Typically when we hear the words “LED” and “Cube”, we think of small blinking devices on protoboard designed to flex one’s programming and soldering skills. However, while [Heliox]’s Cube Infini could be described as “a cube of LEDs”, it’s rather a different beast (video in French, subtitles available).
The cube starts with a 3D printed frame, designed in Fusion 360. The devil really is in the details — [Heliox] puts in nice touches, such as the artistic cube relief on the base, and the smart integrated cable management in the edges. The faces of the cube are plexiglass sheets, covered with a one-way reflective film that is applied in a similar manner to automotive window tint. For lighting, a high-density LED strip is fitted to the inside edges, chosen for maximum visual effect. It’s controlled by an IR remote and a cheap control module from Amazon.
While the build contains no particularly advanced tools, materials, or techniques, the final result is absolutely stunning. It’s a piece we’d love to have as a lamp in a stylish loungeroom or study. [Heliox] does a great job of explaining how the cube is designed and fits together, and it’s a testament to just what can be achieved with a little ingenuity and hard work.
Once you’re done here, check out this ping-pong based build.
Continue reading “Infinity Cube Is Gorgeous Yet Simple”
Some projects end up being more objet d’art than objet d’utile, and we’re fine with that — hacks can be beautiful too. Some hacks manage both, though, like this study in silicon and gallium under glass that serves as a bright and beautiful desk lamp.
There’s no accounting for taste, of course, but we really like the way [commanderkull]’s LED filament lamp turned out, and it’s obvious that a fair amount of work went into it. Five COB filament strips were suspended from a lacy frame made of wire, which also supports the custom boost converter needed to raise the 12-volt input to the 60 volts needed by the filaments. The boost converter is based on the venerable 555 timer chip, which sits in the middle of the frame suspended by its splayed-out legs and support components. The wooden base sports a few big electrolytics and some hand-wound toroidal inductors, as well as the pot for adjusting the lamp’s brightness. The whole thing sits under a glass bell jar, which catches the light from the filaments and plays with it in a most appealing way.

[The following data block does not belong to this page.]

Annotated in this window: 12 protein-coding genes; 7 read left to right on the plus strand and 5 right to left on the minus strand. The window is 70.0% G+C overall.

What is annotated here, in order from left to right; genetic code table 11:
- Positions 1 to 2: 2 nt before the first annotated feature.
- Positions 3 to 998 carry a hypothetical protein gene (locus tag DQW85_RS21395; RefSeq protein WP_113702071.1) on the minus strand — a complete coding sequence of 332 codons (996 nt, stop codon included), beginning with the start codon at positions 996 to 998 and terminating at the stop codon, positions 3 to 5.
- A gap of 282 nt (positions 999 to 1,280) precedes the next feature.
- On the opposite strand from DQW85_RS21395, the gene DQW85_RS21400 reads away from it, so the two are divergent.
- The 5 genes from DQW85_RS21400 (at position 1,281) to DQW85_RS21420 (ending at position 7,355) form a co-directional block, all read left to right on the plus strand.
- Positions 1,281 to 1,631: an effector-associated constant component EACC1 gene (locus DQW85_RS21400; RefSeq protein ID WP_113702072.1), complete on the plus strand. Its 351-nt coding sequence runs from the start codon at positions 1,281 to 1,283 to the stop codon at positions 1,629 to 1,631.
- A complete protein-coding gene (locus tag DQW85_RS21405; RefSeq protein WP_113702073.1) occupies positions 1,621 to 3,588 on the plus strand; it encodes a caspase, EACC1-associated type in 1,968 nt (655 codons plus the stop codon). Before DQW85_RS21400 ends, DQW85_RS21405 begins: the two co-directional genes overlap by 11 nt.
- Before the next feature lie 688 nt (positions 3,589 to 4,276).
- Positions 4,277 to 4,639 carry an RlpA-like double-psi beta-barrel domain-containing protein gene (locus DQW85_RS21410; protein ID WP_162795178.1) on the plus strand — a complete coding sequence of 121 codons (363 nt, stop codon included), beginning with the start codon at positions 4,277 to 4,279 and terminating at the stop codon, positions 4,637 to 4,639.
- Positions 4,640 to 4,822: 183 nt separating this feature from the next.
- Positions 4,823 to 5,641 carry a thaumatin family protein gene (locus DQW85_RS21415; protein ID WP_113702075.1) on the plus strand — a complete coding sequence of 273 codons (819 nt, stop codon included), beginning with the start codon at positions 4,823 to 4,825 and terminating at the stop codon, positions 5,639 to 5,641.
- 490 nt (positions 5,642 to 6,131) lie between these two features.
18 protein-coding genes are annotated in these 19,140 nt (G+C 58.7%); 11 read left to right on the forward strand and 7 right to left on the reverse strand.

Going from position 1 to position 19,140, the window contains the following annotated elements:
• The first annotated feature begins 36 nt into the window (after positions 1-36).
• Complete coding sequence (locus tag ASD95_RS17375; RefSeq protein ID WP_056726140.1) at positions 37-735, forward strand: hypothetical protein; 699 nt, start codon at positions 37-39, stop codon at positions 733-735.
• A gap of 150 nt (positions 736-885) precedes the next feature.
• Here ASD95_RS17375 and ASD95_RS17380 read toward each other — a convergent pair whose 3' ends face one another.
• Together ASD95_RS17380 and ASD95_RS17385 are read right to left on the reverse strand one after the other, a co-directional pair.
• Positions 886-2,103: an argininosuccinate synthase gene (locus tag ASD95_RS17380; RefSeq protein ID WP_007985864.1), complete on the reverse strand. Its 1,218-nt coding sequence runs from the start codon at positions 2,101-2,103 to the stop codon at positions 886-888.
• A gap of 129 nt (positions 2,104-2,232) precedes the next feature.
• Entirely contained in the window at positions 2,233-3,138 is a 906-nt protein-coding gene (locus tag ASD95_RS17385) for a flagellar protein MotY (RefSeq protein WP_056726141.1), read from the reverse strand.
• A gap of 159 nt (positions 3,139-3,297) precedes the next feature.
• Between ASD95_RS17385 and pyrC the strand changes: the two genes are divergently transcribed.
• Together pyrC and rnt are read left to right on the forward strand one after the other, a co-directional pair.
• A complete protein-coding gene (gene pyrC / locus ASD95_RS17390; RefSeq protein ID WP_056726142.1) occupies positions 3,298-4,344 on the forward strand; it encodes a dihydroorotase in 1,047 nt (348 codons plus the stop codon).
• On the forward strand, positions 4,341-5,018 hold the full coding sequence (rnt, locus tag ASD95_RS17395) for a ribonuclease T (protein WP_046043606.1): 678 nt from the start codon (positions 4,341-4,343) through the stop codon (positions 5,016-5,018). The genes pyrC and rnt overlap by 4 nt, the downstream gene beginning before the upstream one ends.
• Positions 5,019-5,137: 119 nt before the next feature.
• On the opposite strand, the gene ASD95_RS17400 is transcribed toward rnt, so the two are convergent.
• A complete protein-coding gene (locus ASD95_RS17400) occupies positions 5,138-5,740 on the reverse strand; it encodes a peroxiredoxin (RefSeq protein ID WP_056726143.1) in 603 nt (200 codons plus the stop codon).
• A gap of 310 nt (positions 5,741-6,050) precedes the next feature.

There’s just something about that dead bug building technique that we love. We’ve seen it before — this potentially dangerous single-tube Nixie clock comes to mind — but we’d love to see it done more.
Okay, perhaps the title here is a bit of an exaggeration, but this black hole lamp made by [Will Donaldson] is an interesting approach to creating a black hole simulation without destroying the earth. This lamp uses a ring of LEDs surrounding a piece of black Lycra. A motor in the lamp base pulls the Lycra, representing the distorting effect that a singularity has on space-time. It also demonstrates how black holes can (in theory) evaporate by emitting radiation, a phenomenon called Hawking radiation. It’s a simple, but effective approach that physicists have used to demonstrate gravity for some time, using stretch fabric to simulate space-time and show how gravity warps it. It’s a two-dimensional version of a three (or more) dimensional phenomenon, but it works. And, hopefully, it won’t swallow the planet and destroy us all like the real thing might.